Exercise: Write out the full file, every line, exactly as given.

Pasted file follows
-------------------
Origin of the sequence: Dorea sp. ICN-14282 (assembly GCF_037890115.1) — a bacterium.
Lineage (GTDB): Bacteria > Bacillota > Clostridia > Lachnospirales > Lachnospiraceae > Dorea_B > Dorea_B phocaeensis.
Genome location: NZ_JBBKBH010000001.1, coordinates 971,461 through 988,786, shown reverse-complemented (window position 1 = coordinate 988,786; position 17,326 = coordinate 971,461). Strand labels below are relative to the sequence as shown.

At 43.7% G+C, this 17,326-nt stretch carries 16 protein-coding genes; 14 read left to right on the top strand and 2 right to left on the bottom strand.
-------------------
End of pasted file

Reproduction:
Origin of the sequence: Dorea sp. ICN-14282 (assembly GCF_037890115.1) — a bacterium.
Lineage (GTDB): Bacteria > Bacillota > Clostridia > Lachnospirales > Lachnospiraceae > Dorea_B > Dorea_B phocaeensis.
Genome location: NZ_JBBKBH010000001.1, coordinates 971,461 through 988,786, shown reverse-complemented (window position 1 = coordinate 988,786; position 17,326 = coordinate 971,461). Strand labels below are relative to the sequence as shown.

At 43.7% G+C, this 17,326-nt stretch carries 16 protein-coding genes; 14 read left to right on the top strand and 2 right to left on the bottom strand.